Schumer Considering Caving To GOP’s Demands

( After infrastructure negotiations between the White House and Senate Republicans broke down last week, President Biden enlisted the help of a “bipartisan” group of ten Senators to come up with a negotiated framework to garner the much-needed 60 vote threshold in the Senate.

Last Thursday, this group of ten announced they had arrived at a preliminary framework for a $1.7 Trillion infrastructure bill that would not include tax increases.

Senate Majority Leader Chuck Schumer expressed openness for the group’s framework, however he said he wanted to wait until he sees it in writing.

And while he is open to a bipartisan bill, Schumer also said that he would put forward a follow-up measure only supported by his Democrat colleagues.

This second “track” would never meet the 60-vote threshold, but Schumer plans to bring the measure to the floor and push it through using the so-called “reconciliation” maneuver which bypasses the 60-vote requirement to advance bills to a vote.

“I’ll look at it,” Schumer said of the group of ten’s framework. “But we continue to proceed on two tracks. A bipartisan track and a reconciliation track, and both are moving forward.”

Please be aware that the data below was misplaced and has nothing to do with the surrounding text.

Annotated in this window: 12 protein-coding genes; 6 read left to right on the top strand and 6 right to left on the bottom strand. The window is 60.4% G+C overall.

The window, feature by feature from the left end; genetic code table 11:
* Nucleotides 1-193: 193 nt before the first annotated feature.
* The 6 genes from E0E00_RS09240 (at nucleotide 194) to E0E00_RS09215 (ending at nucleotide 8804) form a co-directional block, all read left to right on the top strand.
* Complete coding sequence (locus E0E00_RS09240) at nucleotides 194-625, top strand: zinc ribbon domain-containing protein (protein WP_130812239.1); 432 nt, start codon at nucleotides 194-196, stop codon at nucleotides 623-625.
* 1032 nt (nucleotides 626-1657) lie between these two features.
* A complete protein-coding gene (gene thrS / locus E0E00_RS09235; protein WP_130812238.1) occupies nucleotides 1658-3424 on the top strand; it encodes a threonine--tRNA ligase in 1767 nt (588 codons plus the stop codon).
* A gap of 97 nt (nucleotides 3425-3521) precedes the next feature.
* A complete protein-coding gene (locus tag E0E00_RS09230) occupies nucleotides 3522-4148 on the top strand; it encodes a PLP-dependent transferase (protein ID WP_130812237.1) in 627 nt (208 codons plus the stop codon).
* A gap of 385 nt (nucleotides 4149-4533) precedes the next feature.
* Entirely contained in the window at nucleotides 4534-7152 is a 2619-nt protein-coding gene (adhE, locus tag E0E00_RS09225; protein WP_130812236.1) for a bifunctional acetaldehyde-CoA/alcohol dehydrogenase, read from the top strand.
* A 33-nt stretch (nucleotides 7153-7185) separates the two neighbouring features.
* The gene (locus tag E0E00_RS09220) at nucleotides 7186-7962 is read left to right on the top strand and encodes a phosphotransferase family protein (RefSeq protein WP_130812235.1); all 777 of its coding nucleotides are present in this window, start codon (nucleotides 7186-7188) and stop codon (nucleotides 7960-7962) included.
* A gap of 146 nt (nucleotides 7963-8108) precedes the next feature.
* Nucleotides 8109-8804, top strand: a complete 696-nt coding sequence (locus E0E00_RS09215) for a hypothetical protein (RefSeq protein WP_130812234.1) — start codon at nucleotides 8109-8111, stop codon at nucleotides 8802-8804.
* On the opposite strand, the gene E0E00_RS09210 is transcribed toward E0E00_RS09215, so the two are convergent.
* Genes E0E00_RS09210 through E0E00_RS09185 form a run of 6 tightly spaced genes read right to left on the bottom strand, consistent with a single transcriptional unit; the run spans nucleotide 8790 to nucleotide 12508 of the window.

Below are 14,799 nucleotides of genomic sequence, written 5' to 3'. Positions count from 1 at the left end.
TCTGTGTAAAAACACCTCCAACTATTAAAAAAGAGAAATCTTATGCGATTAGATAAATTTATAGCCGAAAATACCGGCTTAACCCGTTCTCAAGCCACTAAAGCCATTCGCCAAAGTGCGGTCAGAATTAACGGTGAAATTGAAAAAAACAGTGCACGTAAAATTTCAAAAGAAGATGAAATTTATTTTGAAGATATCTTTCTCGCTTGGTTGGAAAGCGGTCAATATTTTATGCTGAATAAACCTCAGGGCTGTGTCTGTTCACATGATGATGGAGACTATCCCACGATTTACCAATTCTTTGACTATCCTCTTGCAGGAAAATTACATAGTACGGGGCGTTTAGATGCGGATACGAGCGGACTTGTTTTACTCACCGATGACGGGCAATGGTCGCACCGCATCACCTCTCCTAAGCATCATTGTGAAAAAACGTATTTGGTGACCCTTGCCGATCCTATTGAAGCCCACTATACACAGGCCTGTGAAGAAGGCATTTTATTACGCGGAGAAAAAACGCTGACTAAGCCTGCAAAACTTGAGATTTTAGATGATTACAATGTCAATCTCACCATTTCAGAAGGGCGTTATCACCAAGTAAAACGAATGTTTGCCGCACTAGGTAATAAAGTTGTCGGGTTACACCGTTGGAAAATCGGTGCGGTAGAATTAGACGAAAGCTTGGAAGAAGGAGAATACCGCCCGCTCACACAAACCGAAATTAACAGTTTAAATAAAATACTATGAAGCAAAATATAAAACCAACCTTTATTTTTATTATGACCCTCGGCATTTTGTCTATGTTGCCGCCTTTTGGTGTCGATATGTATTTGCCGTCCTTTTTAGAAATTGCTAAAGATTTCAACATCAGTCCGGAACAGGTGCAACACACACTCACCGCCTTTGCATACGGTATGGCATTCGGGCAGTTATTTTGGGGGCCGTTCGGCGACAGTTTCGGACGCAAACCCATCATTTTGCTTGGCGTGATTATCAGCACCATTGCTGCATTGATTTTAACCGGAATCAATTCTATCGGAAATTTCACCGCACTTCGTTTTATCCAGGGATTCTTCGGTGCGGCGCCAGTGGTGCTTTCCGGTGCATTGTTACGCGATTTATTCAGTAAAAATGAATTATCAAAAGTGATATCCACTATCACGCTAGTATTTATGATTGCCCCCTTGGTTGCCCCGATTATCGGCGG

One almost wonders if Schumer’s plan is to jettison the bipartisan framework entirely in favor of a strictly party-line reconciliation process.

The purpose of budget reconciliation is to make it easier for Congress to change existing law to bring spending and revenue in line with the priorities outlined in the Federal Budget. The last time Congress actually passed a Federal Budget was in 2008.

So any use of budget reconciliation to bypass the 60-vote requirement when there hasn’t been a budget in over twelve years is nothing but a cravenly partisan move.

Recall that the Affordable Care Act passed the Senate in 2010 with only 56 votes by this very exploitation of the budget reconciliation process.

As it is, Senate Democrats aren’t particularly happy with the bipartisan framework negotiated by the group of ten. The primary point of contention is the “narrow focus” on physical infrastructure rather than the wildly broad definition of infrastructure floated by the Democrats.

The other objection, of course, is the agreement to rule out any tax increases to pay for the plan. Democrats continue to demand the bill include tax increases on the wealthy and corporations.